So central is this founding principle that most Americans absorb it by osmosis via numerous clichés: All are equal before the law. Justice is blind. No man is above the law. We are, in the words of John Adams, "a nation of laws, not men." For Adams, either the law is supreme in all cases, or the arbitrary will of rulers is. Adams and the other founders viewed the preeminence of law over individuals—all individuals—as the only protection against the tyranny that American colonists had launched a revolution to abolish. For that reason, American political liberty was always inextricably bound to the notion that law reigns supreme.

It would be difficult to overstate the essential place of the rule of law in the American political tradition. A principal grievance against King George III was his unilateral power to vest in himself and those he favored the right to act outside of the law. The goal of the American Revolution was to replace this arbitrary will of the monarch with unbending equal application of law to everyone. "Where, say some, is the King of America?" Thomas Paine, the great American revolutionary, asked in his 1776 pamphlet Common Sense. His answer:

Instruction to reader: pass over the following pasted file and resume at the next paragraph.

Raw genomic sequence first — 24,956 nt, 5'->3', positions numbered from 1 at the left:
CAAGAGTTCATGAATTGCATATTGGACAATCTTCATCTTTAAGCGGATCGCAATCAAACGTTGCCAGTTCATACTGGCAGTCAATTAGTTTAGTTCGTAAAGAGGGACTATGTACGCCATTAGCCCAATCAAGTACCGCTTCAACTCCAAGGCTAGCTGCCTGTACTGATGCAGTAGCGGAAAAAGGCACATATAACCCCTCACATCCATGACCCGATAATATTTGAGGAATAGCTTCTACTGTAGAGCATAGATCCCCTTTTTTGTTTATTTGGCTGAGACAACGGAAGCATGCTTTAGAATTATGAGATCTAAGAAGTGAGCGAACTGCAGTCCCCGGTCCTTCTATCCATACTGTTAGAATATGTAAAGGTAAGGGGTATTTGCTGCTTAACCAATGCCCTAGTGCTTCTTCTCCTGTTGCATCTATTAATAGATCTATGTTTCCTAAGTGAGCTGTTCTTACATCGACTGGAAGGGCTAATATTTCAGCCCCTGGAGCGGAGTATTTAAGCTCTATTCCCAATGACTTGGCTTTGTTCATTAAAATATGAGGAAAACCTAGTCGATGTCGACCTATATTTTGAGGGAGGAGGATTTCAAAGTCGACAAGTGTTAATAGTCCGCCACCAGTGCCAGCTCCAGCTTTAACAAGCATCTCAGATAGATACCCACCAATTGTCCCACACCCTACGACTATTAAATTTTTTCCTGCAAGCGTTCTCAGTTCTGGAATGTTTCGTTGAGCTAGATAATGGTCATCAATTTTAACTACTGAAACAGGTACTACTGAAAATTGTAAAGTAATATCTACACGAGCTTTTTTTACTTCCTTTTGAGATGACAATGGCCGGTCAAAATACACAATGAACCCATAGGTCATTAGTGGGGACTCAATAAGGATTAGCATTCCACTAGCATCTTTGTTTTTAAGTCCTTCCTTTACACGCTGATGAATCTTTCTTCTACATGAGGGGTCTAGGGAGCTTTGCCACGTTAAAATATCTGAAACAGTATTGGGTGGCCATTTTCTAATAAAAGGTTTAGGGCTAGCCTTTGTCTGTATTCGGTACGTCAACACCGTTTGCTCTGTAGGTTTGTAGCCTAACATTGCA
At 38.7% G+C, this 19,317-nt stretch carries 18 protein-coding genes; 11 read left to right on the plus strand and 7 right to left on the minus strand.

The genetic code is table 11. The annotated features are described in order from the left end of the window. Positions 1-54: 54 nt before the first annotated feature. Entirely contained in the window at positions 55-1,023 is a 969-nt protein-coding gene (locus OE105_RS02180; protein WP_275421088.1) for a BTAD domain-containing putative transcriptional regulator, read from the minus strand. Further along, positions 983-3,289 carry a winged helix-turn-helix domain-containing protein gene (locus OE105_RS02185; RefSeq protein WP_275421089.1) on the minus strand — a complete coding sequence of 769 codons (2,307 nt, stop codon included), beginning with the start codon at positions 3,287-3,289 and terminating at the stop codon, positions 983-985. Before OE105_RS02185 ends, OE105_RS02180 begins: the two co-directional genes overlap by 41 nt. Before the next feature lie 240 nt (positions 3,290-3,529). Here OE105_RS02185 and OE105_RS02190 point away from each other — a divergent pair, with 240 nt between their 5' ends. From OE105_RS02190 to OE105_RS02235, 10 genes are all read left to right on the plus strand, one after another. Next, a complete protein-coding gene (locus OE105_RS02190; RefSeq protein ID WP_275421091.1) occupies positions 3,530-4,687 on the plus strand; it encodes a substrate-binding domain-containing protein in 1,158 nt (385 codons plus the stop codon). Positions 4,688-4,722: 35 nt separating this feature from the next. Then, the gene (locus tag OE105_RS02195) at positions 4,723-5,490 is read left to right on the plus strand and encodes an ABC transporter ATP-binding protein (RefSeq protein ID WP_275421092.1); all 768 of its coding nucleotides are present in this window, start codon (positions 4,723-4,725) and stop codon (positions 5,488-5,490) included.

Let a crown be placed thereon, by which the world may know, that so far as we approve of monarchy, that in America the Law is King. For as in absolute governments the King is law, so in free countries the law ought to be King; and there ought to be no other.

Alexander Hamilton did not often see eye to eye with Paine, but on this he heartily agreed. "The instruments by which [government] must act are either the AUTHORITY of the laws or FORCE," he wrote in 1794. "If the first be destroyed, the last must be substituted; and where this becomes the ordinary instrument of government there is an end to liberty!" Like Paine and Hamilton, Adams, in his 1776 Thoughts on Government, put the rule of law at the top of his list of core principles for a free and legitimate government: "The very definition of a republic is ‘an empire of laws, and not of men.' . . . Good government is an empire of laws."

That last line may at first glance appear simple and even trite, but it contains a critical insight. The supremacy of law is not just one among many instruments of good government; it is good government itself. The converse is equally true: in the absence of the rule of law, good government cannot be said to exist.